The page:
Published Papers - Abstract 15

Cartwright S & Warner-Smith P. 'Melt down': Young women's talk of time and its implications for health, well-being and identity in late modernity. Annals of Leisure Research, 2003; 6(4): 319-338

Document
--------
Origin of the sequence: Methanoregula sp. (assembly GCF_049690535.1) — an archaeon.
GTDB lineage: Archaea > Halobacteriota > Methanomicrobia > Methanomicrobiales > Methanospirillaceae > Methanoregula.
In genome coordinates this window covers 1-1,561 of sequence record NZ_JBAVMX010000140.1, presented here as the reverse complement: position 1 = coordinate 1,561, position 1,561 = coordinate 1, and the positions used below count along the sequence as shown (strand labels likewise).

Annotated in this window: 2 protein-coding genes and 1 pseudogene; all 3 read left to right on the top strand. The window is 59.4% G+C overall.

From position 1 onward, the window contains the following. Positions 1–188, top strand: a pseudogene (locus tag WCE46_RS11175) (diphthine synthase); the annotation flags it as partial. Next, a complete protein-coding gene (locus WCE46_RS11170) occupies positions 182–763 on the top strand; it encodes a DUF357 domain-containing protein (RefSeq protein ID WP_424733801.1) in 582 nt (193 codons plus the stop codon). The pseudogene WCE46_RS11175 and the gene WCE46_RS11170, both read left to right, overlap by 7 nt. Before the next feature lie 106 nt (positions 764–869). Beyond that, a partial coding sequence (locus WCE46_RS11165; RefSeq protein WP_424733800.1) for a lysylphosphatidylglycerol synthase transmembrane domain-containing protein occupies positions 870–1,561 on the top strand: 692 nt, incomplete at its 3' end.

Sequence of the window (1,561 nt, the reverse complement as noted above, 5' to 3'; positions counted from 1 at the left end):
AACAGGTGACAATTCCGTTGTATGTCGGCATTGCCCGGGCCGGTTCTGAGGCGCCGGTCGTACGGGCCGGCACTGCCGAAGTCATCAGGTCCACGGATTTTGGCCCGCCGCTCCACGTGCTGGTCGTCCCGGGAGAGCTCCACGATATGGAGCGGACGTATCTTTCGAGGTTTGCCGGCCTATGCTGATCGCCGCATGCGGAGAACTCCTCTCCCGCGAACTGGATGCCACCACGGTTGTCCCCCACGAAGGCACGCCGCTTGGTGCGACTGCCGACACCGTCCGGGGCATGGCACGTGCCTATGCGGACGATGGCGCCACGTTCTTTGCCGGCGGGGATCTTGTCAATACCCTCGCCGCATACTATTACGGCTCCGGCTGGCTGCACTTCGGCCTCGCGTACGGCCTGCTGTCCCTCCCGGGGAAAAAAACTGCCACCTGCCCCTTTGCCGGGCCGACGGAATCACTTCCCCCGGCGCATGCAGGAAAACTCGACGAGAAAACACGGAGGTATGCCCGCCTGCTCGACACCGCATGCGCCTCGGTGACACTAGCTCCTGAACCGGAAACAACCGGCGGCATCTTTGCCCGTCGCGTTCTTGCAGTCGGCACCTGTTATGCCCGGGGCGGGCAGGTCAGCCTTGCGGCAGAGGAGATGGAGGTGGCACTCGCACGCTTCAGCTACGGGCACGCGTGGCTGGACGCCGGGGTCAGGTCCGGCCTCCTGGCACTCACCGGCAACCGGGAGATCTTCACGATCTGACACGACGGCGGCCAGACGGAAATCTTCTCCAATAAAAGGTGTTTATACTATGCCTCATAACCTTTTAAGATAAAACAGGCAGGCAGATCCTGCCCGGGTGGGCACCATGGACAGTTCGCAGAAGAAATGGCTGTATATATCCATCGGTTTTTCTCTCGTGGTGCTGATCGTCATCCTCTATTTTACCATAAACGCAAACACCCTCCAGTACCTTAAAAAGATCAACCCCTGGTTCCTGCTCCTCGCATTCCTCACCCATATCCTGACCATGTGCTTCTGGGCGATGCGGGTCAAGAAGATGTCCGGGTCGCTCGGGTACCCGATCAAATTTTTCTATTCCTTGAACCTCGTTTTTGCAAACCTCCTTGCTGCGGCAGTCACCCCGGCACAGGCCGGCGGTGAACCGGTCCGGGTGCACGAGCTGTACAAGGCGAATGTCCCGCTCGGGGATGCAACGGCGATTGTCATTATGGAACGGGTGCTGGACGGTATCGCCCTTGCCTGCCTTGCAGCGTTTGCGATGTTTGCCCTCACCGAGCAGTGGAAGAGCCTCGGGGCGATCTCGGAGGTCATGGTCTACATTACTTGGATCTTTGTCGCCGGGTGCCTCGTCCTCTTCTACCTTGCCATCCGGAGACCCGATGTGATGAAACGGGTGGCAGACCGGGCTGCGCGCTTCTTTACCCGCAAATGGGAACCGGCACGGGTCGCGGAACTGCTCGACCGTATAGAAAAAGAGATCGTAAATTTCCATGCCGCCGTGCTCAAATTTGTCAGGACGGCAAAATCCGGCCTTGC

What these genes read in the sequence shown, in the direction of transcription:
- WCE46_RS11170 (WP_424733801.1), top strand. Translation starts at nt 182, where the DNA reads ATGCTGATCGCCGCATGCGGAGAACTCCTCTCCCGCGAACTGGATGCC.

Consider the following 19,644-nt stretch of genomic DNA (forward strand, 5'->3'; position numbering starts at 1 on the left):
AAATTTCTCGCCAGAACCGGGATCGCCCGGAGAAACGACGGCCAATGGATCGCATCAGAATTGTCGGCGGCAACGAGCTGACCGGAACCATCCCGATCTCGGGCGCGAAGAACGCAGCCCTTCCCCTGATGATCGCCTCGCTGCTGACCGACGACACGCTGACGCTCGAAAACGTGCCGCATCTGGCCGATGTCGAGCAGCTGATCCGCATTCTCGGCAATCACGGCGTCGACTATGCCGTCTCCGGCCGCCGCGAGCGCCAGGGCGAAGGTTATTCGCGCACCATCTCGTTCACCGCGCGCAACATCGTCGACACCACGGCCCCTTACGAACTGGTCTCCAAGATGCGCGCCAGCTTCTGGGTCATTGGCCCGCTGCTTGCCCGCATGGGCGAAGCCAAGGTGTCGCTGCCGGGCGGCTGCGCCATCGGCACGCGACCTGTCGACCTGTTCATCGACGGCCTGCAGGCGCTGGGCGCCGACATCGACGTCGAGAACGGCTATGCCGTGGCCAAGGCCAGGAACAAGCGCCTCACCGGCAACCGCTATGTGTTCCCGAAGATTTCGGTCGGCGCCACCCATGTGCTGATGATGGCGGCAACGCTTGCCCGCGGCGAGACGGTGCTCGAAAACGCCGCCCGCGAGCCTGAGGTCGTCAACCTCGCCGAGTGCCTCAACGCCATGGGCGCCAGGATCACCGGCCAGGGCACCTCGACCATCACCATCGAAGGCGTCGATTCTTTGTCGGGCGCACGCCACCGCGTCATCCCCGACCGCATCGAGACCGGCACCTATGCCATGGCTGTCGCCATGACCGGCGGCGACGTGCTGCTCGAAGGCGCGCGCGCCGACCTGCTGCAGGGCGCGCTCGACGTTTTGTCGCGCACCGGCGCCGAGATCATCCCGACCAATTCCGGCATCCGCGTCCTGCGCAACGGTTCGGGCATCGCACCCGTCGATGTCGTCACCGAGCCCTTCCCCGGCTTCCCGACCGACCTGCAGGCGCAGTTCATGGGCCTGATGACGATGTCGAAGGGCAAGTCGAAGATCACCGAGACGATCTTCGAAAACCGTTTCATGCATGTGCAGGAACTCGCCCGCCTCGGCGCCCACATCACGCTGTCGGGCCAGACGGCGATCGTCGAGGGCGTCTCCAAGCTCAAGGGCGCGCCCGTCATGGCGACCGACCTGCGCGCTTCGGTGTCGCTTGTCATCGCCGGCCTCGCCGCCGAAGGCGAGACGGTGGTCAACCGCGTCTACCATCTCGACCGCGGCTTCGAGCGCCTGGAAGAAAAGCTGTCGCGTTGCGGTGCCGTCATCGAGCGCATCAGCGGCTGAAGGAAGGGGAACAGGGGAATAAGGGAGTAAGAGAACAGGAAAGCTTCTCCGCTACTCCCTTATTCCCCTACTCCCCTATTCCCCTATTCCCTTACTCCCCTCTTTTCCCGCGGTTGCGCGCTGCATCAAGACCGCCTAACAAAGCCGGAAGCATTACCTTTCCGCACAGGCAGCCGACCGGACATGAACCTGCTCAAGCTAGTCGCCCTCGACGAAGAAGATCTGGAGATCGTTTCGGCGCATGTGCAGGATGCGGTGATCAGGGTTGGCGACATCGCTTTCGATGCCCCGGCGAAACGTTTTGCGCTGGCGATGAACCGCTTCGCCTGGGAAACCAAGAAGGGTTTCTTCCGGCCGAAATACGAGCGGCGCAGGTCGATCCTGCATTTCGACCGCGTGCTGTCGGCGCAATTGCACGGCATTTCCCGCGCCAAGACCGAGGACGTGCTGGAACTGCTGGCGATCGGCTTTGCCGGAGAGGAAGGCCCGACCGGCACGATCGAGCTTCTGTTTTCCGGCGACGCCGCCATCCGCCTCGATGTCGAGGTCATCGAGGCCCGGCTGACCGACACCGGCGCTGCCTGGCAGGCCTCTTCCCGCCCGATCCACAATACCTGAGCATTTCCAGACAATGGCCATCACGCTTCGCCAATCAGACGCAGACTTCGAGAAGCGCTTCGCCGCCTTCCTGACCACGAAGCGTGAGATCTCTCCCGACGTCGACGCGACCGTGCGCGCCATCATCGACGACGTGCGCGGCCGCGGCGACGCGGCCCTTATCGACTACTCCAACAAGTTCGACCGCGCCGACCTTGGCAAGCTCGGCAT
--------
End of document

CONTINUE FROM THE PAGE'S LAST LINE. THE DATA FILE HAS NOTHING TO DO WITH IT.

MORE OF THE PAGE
There is considerable evidence that increased levels of consumption, ‘time-pressure’ (Gunthorpe and Lyons, forthcoming) and transitory employment in the current ‘post-industrial’ or ‘late-modern’ society (Bauman, 2001), have implications for health, well-being and leisure (Green, 1998; Lehto, 1998; Robinson and Godbey, 1998; Brown, et al., 2001). In this paper we focus on the leisure experiences of young women, with specific attention to issues that link women’s leisure, identity, health and well-being in the context of late modernity. Data are drawn from the Australian Longitudinal Study on Women’s Health (ALSWH – also known as Women’s Health Australia). Pointing to differences between modernity and late modernity, with particular attention to quantity and quality of leisure, are narratives about time fragmentation, stress and illness and the importance of locating “the balance” in young women’s lives. The narratives emerged from focus group discussions with young women aged 18 – 23 years and call into question young women’s time use and the implications for health and well-being.

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